photo credits @ Giro d”italia
Egan Bernal (Ineos Grenadiers) won stage 9 of the Giro d’Italia today, after the Colombian ride commenced with an explosive attack along the steep gravel section of at Campo Felice.
As a result of this victory, Egan takeover the maglia rosa from Attila Valter (Groupama-FDJ), after the Hungarian ride was dropped earlier on the final climb.
Meanwhile, Giulio Ciccone (Trek-Segafredo) and Alexander Vlasov (Astana-Premier Tech) were second and third respectively at seven seconds back, followed by Remo Evenepoel (Deceuninck-QuickStep) who came in a further three seconds later in fourth to retain his second-place position in the overall classification.
In the meantime, Dan Martin (Israel Start-Up Nation) finished alongside Evenepoel, and a couple of seconds behind them came in another group featuring many of the GC contenders, including Simon Yates (Team BikeExchange), Hugh Carthy (EF Education-Nippo), Romain Bardet (Team DSM) and Damiano Caruso (Bahrain Victorious).
Bernal darted from the wheel of his teammate Gianni Moscon inside the final kilometer of the stage, which featured seven climbs with a total of 3,400 meters of climbing.
Bernal blasted past the last two remaining escapees – Koen Bouwman and Geoffrey Bouchard – with such venom that he forced the Dutchman to flinch so much that he changed his line and almost rode into his French companion. Before then, that leading duo had been part of a 17-man move which had finally emerged from the peloton following a fast and furious opening two hours of racing
Both Bouchard and Mader of Bahrain-Victorious had been very much to the fore earlier in the stage after numerous attempts to form the day’s break were thwarted by a rampaging peloton. Mader seemed to have taken the early initiative when taking maximum points over the Passo Godi before being joined by teammates Damiano Caruso and Matej Mohoric, after the former darted clear of the pack in pursuit of a large faction of riders near the summit.
But Bahrain-Victorious’ world came crashing down just moments later when Mohoric – riding in second wheel behind Mader on the descent – crashed terribly on the descent. The Slovenian skidded before catching his front wheel in a pot-hole, the impact sending him head over heals and snapping his bike in two as Caruso expertly avoided his sprawling body.
While he was up and back on his feet quickly, Mohoric was stopped from getting back on a replacement bike and taken to hospital on a stretcher with his neck in a brace as per the sport’s concussion protocol. It was a cruel blow for Bahrain-Victorious, with Mohoric having been so integral to Mader’s victory the day after their leader Mikel Landa crashed out earlier in the race.
Alert to the danger posed by Caruso – just 39 seconds down in the standings and in sixth position entering the stage – the peloton chased down the move and the counter was reset to zero once again. And when a new break finally formed – and then stuck – Bouchard was at the center of operations once again.
The initial 14-man move was made up of Tony Gallopin and Bouchard (both Ag2R-Citroen), Luis Leon Sanchez (Astana-Premier Tech), Filippo Zana (Bardiani-CSF), Matteo Fabbro (Bora-Hansgrohe), Nicolas Edet (Cofidis), Simon Carr and Ruben Guerreiro (both EF Education-Nippo), George Bennett and Keon Bouwman (both Jumbo-Visma), Tanel Kangert (Team BikeExchange), Michael Storer (Team DSM), Bauke Mollema (Trek-Segafredo) and Diego Ulissi (UAE Team Emirates).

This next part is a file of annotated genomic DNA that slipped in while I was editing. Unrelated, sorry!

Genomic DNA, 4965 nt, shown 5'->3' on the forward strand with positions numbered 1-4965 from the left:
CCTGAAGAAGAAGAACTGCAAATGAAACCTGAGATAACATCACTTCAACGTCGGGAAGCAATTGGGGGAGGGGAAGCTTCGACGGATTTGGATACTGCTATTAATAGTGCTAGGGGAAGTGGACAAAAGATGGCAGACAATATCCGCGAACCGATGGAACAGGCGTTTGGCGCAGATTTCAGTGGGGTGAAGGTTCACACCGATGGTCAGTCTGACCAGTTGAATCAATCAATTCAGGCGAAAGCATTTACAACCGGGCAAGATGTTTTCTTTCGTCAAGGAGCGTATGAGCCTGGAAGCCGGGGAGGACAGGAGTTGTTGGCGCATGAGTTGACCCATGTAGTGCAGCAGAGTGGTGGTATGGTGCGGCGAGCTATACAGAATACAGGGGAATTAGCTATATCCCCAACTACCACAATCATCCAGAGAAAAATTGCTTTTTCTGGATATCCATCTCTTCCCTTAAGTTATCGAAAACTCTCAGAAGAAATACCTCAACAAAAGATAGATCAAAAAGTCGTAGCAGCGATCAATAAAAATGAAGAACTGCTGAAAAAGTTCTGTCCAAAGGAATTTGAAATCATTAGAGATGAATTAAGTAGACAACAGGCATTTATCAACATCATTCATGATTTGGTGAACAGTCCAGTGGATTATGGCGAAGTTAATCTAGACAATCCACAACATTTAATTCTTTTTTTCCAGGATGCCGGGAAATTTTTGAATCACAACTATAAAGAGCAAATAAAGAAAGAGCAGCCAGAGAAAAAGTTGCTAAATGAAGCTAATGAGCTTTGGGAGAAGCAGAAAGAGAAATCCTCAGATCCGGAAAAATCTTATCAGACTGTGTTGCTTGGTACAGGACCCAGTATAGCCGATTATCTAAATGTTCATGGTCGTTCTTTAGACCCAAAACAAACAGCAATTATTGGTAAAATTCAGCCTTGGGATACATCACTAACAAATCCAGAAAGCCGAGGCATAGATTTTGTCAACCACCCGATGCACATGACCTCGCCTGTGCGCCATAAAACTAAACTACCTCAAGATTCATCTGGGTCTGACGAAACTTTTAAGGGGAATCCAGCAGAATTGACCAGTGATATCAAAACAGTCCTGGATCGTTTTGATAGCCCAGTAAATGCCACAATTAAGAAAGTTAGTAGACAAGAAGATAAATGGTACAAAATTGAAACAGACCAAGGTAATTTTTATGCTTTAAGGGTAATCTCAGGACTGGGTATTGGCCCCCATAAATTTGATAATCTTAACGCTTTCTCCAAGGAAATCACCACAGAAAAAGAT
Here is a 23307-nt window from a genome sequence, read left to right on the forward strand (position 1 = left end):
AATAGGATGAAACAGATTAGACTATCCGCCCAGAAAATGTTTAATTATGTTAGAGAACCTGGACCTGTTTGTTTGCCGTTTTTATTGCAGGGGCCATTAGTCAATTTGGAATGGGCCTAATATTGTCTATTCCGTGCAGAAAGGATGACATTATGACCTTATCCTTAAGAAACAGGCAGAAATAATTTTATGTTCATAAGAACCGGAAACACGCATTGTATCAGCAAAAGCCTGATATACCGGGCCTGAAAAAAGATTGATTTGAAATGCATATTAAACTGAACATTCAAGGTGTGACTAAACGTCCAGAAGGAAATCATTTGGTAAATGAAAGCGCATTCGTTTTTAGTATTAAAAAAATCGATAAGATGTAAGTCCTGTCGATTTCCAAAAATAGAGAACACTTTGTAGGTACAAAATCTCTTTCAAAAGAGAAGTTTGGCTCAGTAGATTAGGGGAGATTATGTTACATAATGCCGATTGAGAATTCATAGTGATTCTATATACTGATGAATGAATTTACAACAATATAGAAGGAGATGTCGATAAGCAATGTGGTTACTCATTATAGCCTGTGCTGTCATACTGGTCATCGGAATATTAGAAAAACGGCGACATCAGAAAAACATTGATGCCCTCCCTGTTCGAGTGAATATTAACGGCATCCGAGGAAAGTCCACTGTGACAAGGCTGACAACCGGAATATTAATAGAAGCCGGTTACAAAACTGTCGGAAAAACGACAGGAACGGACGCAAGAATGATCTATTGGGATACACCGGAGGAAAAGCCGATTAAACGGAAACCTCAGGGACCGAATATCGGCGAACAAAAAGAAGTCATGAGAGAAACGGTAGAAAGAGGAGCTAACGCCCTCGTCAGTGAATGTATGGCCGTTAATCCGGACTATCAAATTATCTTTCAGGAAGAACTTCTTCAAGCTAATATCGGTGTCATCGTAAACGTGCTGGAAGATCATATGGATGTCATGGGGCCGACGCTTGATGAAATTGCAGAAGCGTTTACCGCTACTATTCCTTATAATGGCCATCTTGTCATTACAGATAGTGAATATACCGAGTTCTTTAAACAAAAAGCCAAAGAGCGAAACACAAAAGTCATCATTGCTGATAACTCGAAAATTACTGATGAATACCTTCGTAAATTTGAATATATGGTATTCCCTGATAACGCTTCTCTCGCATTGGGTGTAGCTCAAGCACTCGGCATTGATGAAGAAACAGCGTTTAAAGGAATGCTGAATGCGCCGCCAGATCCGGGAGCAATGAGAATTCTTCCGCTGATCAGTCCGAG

Einer Rubio of Movistar has managed to bridge before Giovanni Visconti (Bardiani-CSF) then Eduardo Sepulveda (Androni Giacattoli) also joined the party before the Groupama-FDJ team of pink jersey Valter came to the front and finally put a lid on the breakaway jack-in-the-box with 85km remaining.
The gap grew to three minutes where it remained as Bouchard picked up maximum points going over the Cat.3 Forca Caruso and Cat.3 Ovindoli climbs. With storm clouds looming on the horizon alongside that novel gravel finale, Ineos Grenadiers took up the chase behind – effectively sounding the death-knell to the break.
Bouchard joined Carr in the lead after the British rider had jumped following an earlier acceleration from his teammate Guerreiro – winner in the Appenines in Stage 9 in last year’s Giro. Bouwman, Mollema and Storer combined behind as the other escapees tailed off on the approach to the ski resort of Rocca di Cambio.
King of the mountains in his debut Vuelta in 2019, Bouchard clearly had similar designs for his debut Giro – and the Frenchman dropped Carr on the second intermediate sprint ahead of the final climb with perhaps a stage win as a bonus to his blue jersey aspirations. He held a 20-second gap on the chasers at the start of the final 6km climb with Ineos reducing the peloton’s deficit to 1’40” as Valter began to feel the pinch on the back.
Emerging from a long tunnel ahead of the final dirt-road climb, Bouchard held a slender gap over Bouwman with the pack now just 30 second in arrears. The two riders came together on the gravel climb but they were a sorry sight compared to the Ineos duo of Moscon and Bernal behind, the Italian burying himself for the cause before the Colombian kicked clear inside the final kilometer to sweep past the leaders and shed his GC rivals in his wake.
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